Microsoft Band - Review

Microsoft Band - Review

We are in the wearable era, as smart technology has become small enough to fit around are wrists. Wearables are available as smartwatches, activity trackers and many other form factors, but we are set to take a look at a device from Microsoft which hopes to give its user all the functionality they need - Meet the Microsoft Band.

[This review is still under development]

  • Touch display with quick glance at relevant data
  • Compatible with Android, iOS and Windows Phone
  • Always-on heart rate sensor accurately measures calorie burn
  • Offers some smartwatch-like functionality
  • Heafty design makes it somewhat unconfortable to wear
  • Pricey for dedicated fitness tracker
  • Less than optimal battery life
  • Lacks proper water resistance

While wearable tech has been around for along time, Google's introduction of Android Wear was the first real step into making our watches smarter. Various manufacturers use Android Wear in their smartwatches, but it is restricted to Android users. Most recently Apple released the Apple Watch, which is an elegantly designed premium smartwatch. But once again, this is a platform specific wearable only usable by iPhone owners. The Microsoft Band is part of Microsoft's new vision to offer its services across all platforms. Whether you own a Windows Phone, iPhone or an Android device, your Microsoft Band is ready to work for you.

While Microsoft is better known for its software expertise with Windows and Office, the company also has some successful hardware products like its Microsoft Surface tablets, and the Xbox. The Microsoft Band is built on the expertise gained from these products aiming to aid you in your fitness goals while providing some smartwatch functionality as well.



The Microsoft Band chooses to mimic the general look of the fitness band, instead of the traditional wristwatch. The wearable is available in three different sizes, while black is the only color option you can choose. The Band features a thermal elastomer material that exudes a soft touch finish, with some metal accents.

Once you have select the size that suits you best, you can use the well designed clasp to adjust the Band for an even more perfect fit. The clasp is is easily adjustable and allows you to attach/detach the Band without any problem. The heart rate sensor is also located on the underside of the clasp, and glows a bright green when it is activated.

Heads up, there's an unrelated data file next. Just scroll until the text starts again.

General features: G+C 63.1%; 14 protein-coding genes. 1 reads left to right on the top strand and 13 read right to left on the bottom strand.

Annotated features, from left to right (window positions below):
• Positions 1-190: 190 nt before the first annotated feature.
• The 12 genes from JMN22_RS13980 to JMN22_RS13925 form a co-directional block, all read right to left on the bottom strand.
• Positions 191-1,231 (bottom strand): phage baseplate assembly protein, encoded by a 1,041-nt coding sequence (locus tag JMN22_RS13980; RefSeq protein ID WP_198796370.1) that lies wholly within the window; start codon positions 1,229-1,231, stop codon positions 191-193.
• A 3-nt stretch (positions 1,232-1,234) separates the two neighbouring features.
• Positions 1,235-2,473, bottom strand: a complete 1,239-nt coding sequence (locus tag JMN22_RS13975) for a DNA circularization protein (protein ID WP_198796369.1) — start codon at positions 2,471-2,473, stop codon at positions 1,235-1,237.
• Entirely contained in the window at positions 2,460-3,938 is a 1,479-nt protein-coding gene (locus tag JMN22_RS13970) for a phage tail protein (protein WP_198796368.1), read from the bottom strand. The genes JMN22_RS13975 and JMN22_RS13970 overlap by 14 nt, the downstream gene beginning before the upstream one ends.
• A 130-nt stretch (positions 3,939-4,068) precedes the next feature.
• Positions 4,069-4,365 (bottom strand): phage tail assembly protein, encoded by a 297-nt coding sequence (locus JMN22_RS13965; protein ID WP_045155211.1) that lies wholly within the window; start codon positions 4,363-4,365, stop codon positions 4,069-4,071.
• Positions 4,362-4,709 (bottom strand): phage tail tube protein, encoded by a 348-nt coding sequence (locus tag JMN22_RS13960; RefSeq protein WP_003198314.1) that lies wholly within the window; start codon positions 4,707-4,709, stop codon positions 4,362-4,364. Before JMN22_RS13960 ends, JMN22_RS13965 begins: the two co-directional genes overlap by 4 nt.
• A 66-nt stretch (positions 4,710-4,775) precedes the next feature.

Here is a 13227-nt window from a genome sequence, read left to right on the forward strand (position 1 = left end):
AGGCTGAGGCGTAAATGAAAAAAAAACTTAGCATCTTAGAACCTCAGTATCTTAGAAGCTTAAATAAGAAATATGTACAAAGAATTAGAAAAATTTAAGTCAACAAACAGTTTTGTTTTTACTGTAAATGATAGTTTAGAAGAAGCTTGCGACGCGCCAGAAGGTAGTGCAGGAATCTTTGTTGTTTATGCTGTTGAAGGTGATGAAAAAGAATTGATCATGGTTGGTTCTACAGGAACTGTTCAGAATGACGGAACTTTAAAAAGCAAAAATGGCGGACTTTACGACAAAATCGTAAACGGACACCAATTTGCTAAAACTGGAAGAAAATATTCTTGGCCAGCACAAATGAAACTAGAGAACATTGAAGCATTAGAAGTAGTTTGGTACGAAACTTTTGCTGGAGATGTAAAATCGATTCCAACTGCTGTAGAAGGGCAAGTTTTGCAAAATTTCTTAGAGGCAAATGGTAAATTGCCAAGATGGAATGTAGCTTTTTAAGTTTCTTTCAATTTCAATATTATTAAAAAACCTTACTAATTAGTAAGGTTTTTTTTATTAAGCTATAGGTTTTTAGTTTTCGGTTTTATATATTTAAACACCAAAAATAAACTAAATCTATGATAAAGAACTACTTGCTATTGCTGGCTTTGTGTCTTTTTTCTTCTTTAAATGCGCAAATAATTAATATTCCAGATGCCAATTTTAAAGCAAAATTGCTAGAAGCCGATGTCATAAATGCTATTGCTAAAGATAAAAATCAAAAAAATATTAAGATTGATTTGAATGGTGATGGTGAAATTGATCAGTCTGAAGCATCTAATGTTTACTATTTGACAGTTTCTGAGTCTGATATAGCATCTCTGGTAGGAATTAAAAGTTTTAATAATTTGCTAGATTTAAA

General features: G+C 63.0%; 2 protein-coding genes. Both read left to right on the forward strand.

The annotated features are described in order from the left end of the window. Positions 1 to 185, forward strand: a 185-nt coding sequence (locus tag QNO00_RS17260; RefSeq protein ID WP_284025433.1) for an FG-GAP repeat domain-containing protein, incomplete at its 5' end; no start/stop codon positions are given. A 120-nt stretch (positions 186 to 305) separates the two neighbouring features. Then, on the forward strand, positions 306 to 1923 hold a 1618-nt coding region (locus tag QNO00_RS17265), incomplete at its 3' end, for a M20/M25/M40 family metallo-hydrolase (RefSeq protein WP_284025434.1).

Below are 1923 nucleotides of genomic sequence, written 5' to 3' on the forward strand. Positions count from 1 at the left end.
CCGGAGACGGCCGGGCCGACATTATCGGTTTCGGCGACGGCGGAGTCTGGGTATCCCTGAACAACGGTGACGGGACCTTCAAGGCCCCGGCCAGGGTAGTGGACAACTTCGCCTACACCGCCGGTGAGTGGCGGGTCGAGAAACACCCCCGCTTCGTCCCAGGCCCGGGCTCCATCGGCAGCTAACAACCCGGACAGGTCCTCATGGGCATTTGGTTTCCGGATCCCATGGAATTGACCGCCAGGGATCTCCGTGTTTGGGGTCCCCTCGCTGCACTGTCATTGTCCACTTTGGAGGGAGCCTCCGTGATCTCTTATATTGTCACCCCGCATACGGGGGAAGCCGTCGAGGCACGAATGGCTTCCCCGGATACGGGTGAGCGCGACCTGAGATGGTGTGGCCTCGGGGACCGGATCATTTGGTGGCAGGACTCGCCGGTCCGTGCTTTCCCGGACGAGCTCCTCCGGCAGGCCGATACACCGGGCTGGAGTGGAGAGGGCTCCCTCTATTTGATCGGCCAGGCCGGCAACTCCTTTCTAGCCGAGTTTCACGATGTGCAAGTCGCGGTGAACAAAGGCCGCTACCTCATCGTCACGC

Ergonomically using this band is where things get tricky. If you wear it the traditional way, you will find that the flat nature of the display doesn’t conform to the slight curvature of your wrist. The position also makes it a little convenient to read the display. On the other hand, the Band seems to fit much better when worn the inverted way, where the display is positioned on the inside of our wrist.

The Microsoft Band comes its a proprietary charging port, which can be found on its underside. This is not common, as most fitness trackers utilize proprietary connections. Additionally, the connection on the Microsoft Band is magnetic, which allows you to get it connected to the charger without having to fumble for the port.

On one side of the Microsoft Band, you will find the only two buttons on this wearable. The larger one is used to power it on and off, while the smaller button allows you to cycle through the various actions. If you are a Windows Phone user, the smaller button can be pressed down for a period of time to activate Cortana.

The wearable packs quite a bit of heft, which is attributed to the various sensors it offers insider. In fact, the Microsoft Band packs more than what you’d find in other fitness trackers. You get a 3-axis accelerometer/gyroscope, gyrometer, optical heart rate sensor, GPS, skin temperature sensor, UV sensor, capacitive sensor, Galvanic skin response sensor, and a haptic vibration motor. You also get Bluetooth 4.0 connectivity, dual 100mAh Lithium-Ion batteries and a microphone.

Despite its solid construction, the Microsoft Band doesn’t share the level of water-resistant as some of its competitors. In fact Microsoft states that the Band is resistant to light rain and splashes, but not waterproof. This means, you cannot have your Band on when your are swimming or taking a shower.


The Microsoft Band features a 1.4 inch TFT touchscreen display with a 320 x 106 pixel resolution. As we mentioned before, its disappointing that the display didn't come with a slight curve, as it would have helped with comfort. Still the display is quite detailed and bright allowing users to comfortably check their stats and look at the time, even on a sunny day.